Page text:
He said he wants to be a “transformational governor” and not “just do things around the edges.”
The University of Minnesota’s Jacobs thinks the GOP could be divided by a ferocious “civil war” that pits the tea party and Ron Paul “liberty Republicans” against business interests and the old-guard establishment.
The candidates acknowledge there are internal tensions in the party but contend they’ll fade when they start focusing on beating Democrats.
“I think Republicans, having seen what this governor has done to this state with one-party control, once we’ve had the internal debate and selected our candidate, we’re going to be ready to unify behind that man or woman,” said Thompson, the state senator from Lakeville.
Zellers, the former House speaker, agreed. “A vulnerable Democrat opponent heals all kinds of wounds and schisms in the party,” he said.
Governor touts accomplishments
Meanwhile, Dayton is erasing doubts that he will run again.
“I’ve raised close to $1 million” from outside donors in 2013, he said. “That’s way beyond anything I’ve ever done before.” He funded most of his 2010 campaign with more than $3 million of his own money.
The state’s oldest governor, he will turn 67 this month. After undergoing back surgery and treatment for a hip injury last year at the Mayo Clinic in Rochester, he said he is in good health.
“I have a chronic limp but no pain in my back or hip,” he said, adding that he plans to campaign throughout the state after the Legislature adjourns in May.
Asked why he wants another term, the governor replied, “I think we have made Minnesota better, and I want to continue the progress that we have made.”
He ticked off a list of accomplishments, starting with turning a $5 billion deficit that he inherited into a $1.1 billion budget surplus. “We’ve restored fiscal integrity to the state’s budget,” he said.
Under his leadership, the state paid off more than $2 billion in IOUs to school districts. He said he kept his campaign promise to increase state funding for K-12 schools and started providing money for early-childhood education and all-day kindergarten. In addition, he said, he and the Legislature froze tuition at state colleges and universities and boosted student financial aid.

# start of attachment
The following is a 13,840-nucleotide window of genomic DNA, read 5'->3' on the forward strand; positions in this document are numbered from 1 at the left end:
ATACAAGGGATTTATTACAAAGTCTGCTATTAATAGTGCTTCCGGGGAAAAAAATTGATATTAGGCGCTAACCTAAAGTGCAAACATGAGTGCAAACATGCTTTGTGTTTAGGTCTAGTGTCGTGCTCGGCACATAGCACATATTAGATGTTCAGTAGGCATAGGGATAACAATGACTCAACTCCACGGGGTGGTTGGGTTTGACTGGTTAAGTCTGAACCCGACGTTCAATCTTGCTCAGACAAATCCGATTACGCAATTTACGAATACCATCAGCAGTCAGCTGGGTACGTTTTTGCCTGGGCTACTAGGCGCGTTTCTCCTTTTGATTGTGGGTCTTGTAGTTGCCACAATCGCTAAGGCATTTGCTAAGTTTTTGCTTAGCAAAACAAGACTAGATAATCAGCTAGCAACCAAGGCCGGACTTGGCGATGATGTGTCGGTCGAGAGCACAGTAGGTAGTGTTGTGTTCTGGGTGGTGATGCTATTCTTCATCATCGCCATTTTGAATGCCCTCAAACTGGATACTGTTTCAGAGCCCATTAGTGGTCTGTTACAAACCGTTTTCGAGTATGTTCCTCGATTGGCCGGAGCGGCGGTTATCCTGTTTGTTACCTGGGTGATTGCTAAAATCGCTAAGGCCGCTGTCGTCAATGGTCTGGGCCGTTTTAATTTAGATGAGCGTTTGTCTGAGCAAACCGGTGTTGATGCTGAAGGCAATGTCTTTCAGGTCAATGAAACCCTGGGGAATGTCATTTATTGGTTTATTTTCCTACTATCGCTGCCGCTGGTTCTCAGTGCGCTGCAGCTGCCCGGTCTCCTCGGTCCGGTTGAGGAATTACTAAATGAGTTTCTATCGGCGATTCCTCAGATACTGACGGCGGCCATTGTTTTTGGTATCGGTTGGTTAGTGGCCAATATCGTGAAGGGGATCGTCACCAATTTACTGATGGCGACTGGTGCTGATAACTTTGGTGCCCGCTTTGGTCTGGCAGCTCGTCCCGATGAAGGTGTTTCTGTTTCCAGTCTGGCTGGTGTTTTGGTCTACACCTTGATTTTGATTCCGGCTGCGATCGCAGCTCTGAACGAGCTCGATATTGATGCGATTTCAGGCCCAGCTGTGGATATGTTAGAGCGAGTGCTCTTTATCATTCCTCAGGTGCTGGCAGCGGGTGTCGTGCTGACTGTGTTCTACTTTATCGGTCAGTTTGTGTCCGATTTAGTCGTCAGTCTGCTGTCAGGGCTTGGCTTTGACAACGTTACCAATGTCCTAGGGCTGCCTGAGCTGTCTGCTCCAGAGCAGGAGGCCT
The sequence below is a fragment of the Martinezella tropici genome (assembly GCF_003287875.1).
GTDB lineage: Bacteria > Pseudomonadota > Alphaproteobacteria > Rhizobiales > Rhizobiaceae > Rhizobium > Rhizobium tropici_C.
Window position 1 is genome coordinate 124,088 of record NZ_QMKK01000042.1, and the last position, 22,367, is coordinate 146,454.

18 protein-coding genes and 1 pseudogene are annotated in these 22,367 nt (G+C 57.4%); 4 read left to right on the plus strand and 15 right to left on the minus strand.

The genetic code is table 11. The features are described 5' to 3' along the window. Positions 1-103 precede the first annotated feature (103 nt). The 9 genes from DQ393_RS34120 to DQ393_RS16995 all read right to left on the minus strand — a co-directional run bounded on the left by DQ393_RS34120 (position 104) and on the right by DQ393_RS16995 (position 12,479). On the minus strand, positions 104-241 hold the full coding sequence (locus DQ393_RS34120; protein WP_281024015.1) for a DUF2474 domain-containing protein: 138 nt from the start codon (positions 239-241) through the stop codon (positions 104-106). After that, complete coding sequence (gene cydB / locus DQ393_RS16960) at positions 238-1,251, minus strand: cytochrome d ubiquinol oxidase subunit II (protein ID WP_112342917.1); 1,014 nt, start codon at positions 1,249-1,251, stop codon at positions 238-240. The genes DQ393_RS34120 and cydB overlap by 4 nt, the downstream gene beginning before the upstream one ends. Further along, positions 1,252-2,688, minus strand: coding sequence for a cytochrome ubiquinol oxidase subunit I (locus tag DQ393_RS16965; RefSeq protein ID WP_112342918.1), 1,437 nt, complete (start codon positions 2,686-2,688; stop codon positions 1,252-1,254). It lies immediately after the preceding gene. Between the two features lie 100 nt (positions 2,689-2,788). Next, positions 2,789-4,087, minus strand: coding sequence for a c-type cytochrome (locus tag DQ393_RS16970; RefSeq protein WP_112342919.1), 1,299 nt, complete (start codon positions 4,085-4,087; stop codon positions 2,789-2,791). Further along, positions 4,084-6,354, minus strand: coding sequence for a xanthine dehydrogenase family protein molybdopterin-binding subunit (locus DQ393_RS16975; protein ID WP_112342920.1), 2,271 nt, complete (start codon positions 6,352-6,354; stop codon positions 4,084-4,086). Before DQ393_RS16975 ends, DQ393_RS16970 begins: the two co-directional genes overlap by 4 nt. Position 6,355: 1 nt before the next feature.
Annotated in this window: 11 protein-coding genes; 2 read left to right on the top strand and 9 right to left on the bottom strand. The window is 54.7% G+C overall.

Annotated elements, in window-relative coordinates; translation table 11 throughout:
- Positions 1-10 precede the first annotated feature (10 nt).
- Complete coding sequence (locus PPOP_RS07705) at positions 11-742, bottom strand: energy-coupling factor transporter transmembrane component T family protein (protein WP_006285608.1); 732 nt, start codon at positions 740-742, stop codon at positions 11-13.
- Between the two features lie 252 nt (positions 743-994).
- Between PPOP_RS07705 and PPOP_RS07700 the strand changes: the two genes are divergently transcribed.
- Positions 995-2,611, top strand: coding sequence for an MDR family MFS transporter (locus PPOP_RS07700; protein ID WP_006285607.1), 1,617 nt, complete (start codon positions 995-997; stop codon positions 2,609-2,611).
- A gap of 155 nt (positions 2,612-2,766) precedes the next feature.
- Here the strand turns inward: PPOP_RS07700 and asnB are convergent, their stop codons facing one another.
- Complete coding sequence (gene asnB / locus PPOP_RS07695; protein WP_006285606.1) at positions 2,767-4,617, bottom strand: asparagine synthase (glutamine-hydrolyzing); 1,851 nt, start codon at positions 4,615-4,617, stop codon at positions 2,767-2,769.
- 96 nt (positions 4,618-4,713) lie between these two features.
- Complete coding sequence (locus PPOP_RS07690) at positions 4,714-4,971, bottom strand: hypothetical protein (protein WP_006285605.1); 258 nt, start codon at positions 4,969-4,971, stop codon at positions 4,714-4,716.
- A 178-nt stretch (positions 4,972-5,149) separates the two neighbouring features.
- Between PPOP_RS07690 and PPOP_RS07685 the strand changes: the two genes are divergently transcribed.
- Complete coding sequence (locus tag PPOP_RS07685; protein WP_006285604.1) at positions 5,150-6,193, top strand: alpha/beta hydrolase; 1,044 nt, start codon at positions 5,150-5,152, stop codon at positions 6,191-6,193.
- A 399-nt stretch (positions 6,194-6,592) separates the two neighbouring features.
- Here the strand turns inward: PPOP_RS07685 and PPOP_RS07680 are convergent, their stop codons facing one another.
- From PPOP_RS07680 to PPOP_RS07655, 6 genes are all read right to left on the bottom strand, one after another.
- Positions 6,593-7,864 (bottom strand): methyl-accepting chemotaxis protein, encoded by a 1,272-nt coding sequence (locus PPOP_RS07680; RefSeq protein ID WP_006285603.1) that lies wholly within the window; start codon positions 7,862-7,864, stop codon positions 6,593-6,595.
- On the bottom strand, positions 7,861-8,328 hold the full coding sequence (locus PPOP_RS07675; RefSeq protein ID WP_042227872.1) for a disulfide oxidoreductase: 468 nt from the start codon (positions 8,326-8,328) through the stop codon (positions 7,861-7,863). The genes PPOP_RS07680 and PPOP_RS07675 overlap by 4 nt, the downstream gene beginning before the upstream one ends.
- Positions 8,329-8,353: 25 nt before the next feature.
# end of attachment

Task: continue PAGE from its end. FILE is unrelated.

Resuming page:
With an improving national economy and his initiatives to “partner with the private sector to create jobs,” he said, 122,000 more Minnesotans are working now than when he took office, and the state has regained all the jobs lost during the Great Recession.
Education again would be at the top of his agenda in a second term, he said, especially “aligning education with jobs of the future.”
Helping the University of Minnesota to reclaim its status of having one of the best medical schools in the country would be a “top priority,” he said. Establishing a premier graduate medical program, combined with the Mayo Clinic’s planned expansion, could make the state a “mecca for innovative health care and medical technology companies,” he said.
Another priority would be upgrading the state’s aging highway system and expanding transit options, he said, calling them essential for economic growth.
Job creation also is at the top of his list. While Republicans contend Dayton’s tax increases on the wealthy and businesses are “job killers,” Dayton asserted his policies for providing a skilled workforce and incentives for businesses to locate and expand in the state are paying off.
“We have the right approach. It has Minnesotans working again,” he said.
The Pioneer Press is a media partner with Forum News Service.